What students say about midwifery
Midwifery is a very full-on course running right from September to August (so don't expect the long holidays that other students get). It is very interesting and also very challenging as sometimes we have to deal with emotional or emergency situations whilst on placement. The topics we study are varied, looking at anatomy and physiology, politics and health policies, public/sexual health and sociology, as well as learning practical skills required for midwifery in the skills labs within the university.2nd year, University of Central Lancashire
My course has both uni days and placement days. On placement I work all sorts of shifts. Course content is good, just everything you need to know about being a midwife. It's pretty challenging in the sense that there's so much you need to do and in terms of learning your own styles and developing on how you use information.1st year, Edinburgh Napier University
We have two days a week in uni and three days on placement. I feel that this is enough as we learn more when out in practice. The midwifery course is brilliant, although challenging, but this is expected. On my particular course, the assignments are well spaced out and are mainly essay based, with one presentation assignment in each year. Assessment takes place constantly in practice.1st year, Edge Hill University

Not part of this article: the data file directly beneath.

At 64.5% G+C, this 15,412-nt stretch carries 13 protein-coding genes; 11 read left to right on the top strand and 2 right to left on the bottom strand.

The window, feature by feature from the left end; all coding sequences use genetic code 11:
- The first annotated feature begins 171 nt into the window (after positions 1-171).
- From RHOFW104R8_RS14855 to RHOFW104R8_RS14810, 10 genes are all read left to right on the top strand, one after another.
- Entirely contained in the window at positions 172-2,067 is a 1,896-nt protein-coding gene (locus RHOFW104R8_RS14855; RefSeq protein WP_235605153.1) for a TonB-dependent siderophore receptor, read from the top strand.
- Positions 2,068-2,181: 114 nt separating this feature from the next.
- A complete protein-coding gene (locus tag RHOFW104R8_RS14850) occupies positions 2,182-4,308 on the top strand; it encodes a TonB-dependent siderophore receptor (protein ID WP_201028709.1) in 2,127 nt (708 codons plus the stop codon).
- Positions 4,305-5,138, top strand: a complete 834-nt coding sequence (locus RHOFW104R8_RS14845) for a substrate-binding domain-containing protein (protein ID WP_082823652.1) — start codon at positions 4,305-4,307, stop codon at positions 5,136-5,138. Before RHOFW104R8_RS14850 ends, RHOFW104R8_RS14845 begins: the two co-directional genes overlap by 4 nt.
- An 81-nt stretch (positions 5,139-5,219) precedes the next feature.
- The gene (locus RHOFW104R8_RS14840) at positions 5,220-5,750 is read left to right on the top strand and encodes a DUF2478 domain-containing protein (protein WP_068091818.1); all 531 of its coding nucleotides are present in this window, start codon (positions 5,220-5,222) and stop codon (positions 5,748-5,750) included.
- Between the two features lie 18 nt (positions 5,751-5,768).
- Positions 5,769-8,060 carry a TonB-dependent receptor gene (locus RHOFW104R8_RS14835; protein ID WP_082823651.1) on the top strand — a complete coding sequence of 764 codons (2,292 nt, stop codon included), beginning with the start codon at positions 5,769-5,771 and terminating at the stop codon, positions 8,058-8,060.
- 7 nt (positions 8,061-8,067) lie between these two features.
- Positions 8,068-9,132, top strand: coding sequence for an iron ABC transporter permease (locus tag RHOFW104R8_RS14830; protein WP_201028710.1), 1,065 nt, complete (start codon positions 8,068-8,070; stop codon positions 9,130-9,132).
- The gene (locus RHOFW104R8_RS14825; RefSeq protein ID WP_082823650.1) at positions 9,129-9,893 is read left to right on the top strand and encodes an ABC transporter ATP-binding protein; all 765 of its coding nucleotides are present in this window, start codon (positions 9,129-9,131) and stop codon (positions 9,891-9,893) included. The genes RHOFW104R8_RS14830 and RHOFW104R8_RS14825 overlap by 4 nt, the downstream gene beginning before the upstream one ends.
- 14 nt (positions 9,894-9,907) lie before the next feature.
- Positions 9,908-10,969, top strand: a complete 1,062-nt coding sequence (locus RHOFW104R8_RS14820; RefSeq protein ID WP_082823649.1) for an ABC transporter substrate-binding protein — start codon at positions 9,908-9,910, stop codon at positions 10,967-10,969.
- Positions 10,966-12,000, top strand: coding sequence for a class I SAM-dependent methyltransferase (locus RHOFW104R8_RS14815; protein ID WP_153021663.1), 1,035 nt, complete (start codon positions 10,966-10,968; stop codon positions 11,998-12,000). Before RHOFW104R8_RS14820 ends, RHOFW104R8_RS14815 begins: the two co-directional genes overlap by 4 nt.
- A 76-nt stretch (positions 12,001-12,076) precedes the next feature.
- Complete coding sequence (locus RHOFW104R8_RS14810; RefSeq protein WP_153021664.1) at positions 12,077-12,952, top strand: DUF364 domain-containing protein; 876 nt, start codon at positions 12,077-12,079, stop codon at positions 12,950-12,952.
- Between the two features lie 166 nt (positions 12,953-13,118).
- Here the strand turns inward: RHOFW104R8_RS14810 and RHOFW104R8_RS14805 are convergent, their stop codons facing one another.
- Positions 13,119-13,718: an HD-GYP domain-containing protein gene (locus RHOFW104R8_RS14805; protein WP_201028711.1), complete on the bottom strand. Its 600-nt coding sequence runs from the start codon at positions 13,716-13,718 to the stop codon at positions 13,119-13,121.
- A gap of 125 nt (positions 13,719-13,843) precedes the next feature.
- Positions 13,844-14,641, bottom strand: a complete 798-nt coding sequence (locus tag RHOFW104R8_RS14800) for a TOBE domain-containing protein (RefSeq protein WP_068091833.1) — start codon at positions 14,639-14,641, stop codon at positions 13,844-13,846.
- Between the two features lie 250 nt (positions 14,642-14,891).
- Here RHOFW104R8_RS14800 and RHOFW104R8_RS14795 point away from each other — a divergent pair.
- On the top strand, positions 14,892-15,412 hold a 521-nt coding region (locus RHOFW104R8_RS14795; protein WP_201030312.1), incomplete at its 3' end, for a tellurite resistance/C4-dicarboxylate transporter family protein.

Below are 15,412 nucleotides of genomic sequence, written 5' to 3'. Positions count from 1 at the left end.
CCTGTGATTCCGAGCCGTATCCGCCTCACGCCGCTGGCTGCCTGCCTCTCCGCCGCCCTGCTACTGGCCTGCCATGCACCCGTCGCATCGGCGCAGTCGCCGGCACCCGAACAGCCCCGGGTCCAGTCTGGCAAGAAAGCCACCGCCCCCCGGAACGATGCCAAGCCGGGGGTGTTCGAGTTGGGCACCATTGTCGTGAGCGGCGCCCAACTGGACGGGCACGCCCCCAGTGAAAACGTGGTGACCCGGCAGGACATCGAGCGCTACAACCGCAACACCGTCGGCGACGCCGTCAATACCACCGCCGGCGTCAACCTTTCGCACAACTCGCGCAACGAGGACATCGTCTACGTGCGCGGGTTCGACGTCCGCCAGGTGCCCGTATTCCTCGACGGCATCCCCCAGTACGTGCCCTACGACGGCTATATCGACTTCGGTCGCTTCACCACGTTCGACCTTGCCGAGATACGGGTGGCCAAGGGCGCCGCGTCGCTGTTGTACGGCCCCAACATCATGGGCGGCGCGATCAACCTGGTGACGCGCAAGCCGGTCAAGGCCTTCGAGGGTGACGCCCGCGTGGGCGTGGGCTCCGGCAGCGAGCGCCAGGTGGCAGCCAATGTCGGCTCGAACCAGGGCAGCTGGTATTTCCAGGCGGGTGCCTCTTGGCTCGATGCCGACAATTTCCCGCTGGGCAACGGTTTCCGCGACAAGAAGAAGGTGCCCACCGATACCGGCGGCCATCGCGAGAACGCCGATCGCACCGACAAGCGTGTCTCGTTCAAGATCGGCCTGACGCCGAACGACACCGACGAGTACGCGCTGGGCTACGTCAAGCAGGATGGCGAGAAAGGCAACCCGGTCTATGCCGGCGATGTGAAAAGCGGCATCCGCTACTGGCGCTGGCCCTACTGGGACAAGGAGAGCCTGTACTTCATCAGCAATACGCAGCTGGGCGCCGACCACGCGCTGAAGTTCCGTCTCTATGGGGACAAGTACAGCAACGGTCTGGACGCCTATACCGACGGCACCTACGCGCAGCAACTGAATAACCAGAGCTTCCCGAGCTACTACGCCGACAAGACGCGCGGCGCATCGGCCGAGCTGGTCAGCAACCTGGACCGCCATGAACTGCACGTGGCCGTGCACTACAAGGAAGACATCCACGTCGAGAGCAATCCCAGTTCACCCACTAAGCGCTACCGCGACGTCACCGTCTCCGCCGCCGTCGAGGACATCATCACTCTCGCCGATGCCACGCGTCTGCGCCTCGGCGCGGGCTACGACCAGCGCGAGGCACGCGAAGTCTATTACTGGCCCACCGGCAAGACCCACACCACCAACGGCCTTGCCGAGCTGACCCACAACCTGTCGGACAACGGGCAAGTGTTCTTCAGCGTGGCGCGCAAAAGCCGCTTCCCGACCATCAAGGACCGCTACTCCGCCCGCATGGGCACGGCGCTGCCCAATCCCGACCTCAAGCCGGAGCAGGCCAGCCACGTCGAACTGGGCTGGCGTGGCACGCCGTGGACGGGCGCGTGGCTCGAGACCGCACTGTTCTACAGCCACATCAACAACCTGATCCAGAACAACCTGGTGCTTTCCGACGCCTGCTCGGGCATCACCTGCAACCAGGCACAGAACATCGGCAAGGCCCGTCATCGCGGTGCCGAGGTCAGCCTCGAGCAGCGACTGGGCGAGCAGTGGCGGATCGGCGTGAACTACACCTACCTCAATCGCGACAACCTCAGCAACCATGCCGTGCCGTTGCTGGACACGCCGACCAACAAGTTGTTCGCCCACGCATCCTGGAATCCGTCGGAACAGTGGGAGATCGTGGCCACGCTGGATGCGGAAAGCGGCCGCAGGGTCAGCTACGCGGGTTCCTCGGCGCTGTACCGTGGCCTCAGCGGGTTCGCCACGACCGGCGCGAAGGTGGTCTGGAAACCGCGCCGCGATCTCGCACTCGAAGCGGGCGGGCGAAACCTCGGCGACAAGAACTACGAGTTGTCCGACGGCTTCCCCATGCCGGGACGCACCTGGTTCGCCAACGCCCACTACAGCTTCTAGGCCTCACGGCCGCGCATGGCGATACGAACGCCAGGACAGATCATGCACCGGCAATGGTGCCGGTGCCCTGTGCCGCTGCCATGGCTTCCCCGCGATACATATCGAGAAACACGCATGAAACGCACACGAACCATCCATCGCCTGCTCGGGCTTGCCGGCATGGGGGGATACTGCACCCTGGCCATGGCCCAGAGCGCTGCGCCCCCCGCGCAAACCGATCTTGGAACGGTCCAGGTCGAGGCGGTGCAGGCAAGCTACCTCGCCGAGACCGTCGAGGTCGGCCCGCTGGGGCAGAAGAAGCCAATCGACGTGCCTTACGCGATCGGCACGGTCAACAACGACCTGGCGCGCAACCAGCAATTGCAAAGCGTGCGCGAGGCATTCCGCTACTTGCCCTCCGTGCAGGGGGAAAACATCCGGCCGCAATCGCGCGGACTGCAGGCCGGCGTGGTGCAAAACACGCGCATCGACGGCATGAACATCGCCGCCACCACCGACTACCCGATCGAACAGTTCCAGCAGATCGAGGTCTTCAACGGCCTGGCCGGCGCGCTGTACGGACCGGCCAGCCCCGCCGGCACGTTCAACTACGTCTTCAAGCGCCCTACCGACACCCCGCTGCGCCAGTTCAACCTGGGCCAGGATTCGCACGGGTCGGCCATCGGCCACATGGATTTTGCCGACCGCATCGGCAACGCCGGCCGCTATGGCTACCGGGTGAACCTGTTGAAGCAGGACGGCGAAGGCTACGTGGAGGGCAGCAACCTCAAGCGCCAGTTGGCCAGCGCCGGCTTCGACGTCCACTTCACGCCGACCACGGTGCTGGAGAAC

What you need to get on a course
Subjects you need
A-levels (or equivalent) usually required
- Biology or another science
Useful to have
Here's a guide to what to expect from the application process - also check individual university entry requirements, as these may differ.
- January application
- October application
- Personal statement
- Entry test
- Work experience
Personal statement advice
Want to be a midwife? Your personal statement must convince admissions tutors you understand there's more to midwifery than just delivering babies to stand out in this competitive field.
Search for midwifery courses
Find all the different courses on offer for this subject - from courses covering specialist areas of study to combined or related options.
Popular specialist areas
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Popular combined courses
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- Nursing and midwifery professionals
Longer term career paths
Jobs where this degree is useful
- Midwifery team leader
- Delivery suite manager
Other real-life job examples
- Care worker
- Adult nurse
What employers like about this subject
Gaining a degree in midwifery will help to provide you with the skills needed to supervise births, support pregnant women and care for new-born children. Useful transferable skills gained by studying midwifery include communication, team-working and time management skills, plus the ability to make decisions under pressure. Midwives tend to work for hospitals or health services.